The McLeods of McBee
Folks in tiny McBee, South Carolina, somehow seem to know when the McLeods are packing peaches. They begin gathering at the shed long before the assembly line starts up, and they sit in white lawn chairs visiting with friends and neighbors.

When the din of the machinery makes conversation difficult, they watch as the peaches are graded and the boxes of seconds begin to pile up. Gradually, the customers make their selections and head home to slice, sample, can, and pickle the peaches they've bought.

"I've been coming here a million years," declares Mrs. Ada Dawson, a nonagenarian who regularly drives from Florence. "These peaches are the best I've ever tasted. I have 16 grandchildren, so the peaches go fast."

The McLeods have been growing peaches in the sandhills of South Carolina almost as long as there has been a town here. "My granddad planted the first peaches around 1916 and sold most of them to the people on the train," says Campbell McLeod.

Now orders pour in from across the United States and Canada by e-mail, fax, and snail mail. "We only ship our best," says 24-year-old Jennifer Winburn, who manages gift box distribution. "If your mama's getting peaches from us, I handle her peaches as carefully as I'd handle my own mama's."

What's more, State 151 has become a well-traveled back road to the beach, which brings a brisk business to the family's two roadside markets. Locals still visit the original, a tiny building at the gate of the packing shed on U.S. 1, but most people stop at the modern market on a knoll a few miles away.

Customers linger on the long porch, cooled by ceiling fans and full of rocking chairs. In addition to peaches, the market boasts a wealth of baked goods, pickles, jams, and preserves. At the cafe, they serve tomato sandwiches, peach cobbler, and peach ice cream.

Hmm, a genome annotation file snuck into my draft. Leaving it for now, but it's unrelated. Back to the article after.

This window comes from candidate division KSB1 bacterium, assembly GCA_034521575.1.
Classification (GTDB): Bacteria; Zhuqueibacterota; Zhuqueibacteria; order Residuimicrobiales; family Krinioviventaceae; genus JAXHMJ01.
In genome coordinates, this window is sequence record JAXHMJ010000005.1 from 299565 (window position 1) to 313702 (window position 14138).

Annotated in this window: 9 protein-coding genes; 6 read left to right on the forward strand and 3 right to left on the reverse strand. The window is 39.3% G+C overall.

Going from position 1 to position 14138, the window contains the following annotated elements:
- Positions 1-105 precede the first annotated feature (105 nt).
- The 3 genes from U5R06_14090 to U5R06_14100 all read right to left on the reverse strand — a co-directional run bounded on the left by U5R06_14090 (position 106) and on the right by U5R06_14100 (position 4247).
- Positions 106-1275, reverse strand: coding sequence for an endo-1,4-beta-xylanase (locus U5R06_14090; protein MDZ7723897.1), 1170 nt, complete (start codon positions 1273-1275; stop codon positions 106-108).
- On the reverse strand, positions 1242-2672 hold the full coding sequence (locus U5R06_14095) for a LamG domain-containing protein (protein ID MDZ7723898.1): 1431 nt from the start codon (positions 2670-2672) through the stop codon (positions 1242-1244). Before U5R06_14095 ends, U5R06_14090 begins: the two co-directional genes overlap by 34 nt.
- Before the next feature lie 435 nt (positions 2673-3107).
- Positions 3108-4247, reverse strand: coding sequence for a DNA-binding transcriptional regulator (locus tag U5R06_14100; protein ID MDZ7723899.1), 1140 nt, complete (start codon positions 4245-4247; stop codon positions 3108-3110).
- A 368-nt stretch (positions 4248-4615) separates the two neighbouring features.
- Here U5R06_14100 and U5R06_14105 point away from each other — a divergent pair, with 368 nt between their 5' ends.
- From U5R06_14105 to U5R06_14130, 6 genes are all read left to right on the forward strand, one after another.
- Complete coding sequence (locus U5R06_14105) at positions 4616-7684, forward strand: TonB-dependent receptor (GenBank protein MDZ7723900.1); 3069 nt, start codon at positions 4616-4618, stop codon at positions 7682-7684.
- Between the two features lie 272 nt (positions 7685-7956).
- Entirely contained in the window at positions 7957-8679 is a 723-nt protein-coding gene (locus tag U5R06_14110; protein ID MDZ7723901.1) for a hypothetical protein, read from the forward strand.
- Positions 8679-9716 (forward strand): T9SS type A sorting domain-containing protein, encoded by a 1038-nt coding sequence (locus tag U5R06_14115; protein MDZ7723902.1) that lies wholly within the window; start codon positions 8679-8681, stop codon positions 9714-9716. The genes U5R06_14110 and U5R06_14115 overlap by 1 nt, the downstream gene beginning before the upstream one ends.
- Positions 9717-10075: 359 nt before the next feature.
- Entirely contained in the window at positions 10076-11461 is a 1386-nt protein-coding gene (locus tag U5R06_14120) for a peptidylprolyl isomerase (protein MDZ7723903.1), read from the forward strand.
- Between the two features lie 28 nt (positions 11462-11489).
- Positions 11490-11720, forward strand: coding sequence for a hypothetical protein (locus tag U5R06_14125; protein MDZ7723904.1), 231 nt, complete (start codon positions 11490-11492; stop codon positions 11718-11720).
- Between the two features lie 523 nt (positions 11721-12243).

All this appeals to people such as Judy and Sammy Funderburk of Pageland, who brought their granddaughters Hannah, 9, and Megan, 5, to the market. "We came for more peaches," Judy explains. "We made peach ice cream yesterday, and we ran out. We've been coming here more than 40 years. You know you're getting local stuff when you come down here."

An Old-fashioned Roadside Stand
Cook's Roadside Market sits just feet from the blacktop on U.S. 25 in Edgefield County, about 50 miles southeast of Columbia. It's modest compared to some in the state, but the white shed, built on what was once a country store, has an old-fashioned, homey feel. Fans supplement the natural breeze, and a large beach umbrella shades the baskets of peaches out front.

A list of available shelled beans is handwritten on an aluminum-rimmed board. Today, there are butterbeans and pinkeye peas, as well as bins of homegrown tomatoes, potatoes, and canned goods. Of course, the baskets brimming with peaches disappear as fast as they can put them out.

"Some of the best peaches are grown right here in Edgefield County, South Carolina," Raymond Cook claims. "They call this area The Ridge, and it's known for growing peaches. I don't fly, but they say you can see the sandy ridge from the air."

At Christmas, the Cooks send about a thousand greeting cards, encouraging customers to come back for strawberries, peaches, and produce. The personal touch seems to work. Loyal patrons come from all over the Eastern seaboard to get the Cooks' peaches.

The quality keeps customers clamoring for more, Raymond says. Ask him what makes a peach so juicy and sweet, and he'll just shrug. "That's a peach farmer's secret," he says.